“Diversity, equity and inclusion are words often discussed in higher education. At Idaho State University, diversity is the acknowledgement of individual and social differences that contribute to one’s identity and the university culture. Equity is creating opportunities for access and ensuring individuals have the tools and support they need to succeed in their educational and professional pursuits. Inclusion is intentionally creating an environment that invites and values the perspective of all individuals for the diversity they bring. Inclusion empowers individuals to engage and contribute to the greater campus community. Idaho State University strives to create a campus environment where all individuals feel valued and respected.”

Watch for more from the Equity and Inclusion Commission. They are working, now, to identify specific, impactful ways we can all help to ensure Idaho State is a welcoming place for every member of its community.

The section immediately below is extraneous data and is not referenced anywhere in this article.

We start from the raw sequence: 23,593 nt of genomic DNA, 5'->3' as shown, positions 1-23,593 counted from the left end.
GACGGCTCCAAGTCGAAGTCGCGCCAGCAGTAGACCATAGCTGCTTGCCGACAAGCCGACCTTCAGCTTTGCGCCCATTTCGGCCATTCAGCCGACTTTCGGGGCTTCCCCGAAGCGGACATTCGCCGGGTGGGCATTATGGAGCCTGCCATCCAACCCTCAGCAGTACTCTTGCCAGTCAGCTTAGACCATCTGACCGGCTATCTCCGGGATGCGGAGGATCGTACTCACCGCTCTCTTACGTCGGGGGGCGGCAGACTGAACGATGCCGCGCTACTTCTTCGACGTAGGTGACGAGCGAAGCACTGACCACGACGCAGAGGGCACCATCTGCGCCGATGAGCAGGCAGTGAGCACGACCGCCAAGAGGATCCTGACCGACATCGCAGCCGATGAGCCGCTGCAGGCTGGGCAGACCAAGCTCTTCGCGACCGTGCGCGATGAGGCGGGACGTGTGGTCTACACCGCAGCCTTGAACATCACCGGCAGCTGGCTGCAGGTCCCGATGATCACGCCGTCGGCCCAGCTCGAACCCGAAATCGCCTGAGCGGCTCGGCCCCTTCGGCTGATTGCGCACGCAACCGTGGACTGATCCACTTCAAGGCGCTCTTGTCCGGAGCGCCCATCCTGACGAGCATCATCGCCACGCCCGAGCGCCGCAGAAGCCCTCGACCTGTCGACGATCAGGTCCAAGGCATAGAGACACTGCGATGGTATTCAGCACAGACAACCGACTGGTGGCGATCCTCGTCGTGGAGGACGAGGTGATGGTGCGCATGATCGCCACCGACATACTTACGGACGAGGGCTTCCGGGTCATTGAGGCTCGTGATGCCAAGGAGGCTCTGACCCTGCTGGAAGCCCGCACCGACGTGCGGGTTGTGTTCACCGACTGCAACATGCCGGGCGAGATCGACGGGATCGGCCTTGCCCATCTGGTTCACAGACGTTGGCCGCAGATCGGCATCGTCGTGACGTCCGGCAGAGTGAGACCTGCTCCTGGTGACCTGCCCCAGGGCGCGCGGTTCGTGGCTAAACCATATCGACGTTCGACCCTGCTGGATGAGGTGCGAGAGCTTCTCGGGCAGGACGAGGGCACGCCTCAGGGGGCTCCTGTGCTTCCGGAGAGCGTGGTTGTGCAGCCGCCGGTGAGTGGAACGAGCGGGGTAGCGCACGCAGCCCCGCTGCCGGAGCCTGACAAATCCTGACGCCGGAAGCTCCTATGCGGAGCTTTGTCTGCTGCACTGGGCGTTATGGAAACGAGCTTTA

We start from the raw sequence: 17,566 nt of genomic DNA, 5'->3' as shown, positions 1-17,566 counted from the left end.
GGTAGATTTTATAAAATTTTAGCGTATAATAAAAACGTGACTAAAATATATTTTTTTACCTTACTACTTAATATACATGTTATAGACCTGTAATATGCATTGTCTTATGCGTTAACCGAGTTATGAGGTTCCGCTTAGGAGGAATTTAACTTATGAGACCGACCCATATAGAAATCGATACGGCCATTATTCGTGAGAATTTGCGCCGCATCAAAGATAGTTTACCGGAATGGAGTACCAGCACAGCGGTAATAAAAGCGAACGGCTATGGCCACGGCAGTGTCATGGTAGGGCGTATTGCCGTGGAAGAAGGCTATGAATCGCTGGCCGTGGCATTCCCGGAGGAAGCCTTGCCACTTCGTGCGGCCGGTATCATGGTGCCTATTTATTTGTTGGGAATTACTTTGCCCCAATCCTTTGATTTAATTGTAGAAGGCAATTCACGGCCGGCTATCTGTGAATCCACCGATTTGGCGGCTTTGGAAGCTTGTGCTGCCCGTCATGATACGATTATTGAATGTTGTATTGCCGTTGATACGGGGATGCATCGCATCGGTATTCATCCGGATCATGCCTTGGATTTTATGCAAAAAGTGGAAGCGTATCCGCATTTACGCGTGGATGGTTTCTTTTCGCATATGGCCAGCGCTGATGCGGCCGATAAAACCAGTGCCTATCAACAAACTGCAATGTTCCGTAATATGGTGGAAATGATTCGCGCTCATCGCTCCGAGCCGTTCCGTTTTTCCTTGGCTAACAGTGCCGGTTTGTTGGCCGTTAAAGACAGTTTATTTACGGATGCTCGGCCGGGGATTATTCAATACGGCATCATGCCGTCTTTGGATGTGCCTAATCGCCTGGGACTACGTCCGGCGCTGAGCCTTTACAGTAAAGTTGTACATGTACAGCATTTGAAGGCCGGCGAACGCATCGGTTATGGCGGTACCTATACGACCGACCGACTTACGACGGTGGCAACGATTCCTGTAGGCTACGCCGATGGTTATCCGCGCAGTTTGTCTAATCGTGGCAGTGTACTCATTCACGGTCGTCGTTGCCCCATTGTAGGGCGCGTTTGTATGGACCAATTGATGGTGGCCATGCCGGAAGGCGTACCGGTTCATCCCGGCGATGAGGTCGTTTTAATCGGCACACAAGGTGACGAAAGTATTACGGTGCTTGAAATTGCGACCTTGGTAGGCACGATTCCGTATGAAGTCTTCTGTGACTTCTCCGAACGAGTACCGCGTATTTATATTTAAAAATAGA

Partnership with Dell
Bob Houghton, Associate Dean in the College of Business, has been working with a representative at Dell to develop a unique Student Laptop Program for ISU students. Dell has customized a list of laptops discounted for students that may be purchased through a custom store. This program is open to all Idaho State students, not just those in the College of Business. According to the Dell representative working with the College of Business, "this program provides clarity and peace of mind for students and parents with a set of customized laptop recommendations for students guaranteed to be a perfect fit for their field of study and academic needs." For more information about this opportunity: www.dell.com/idahostateu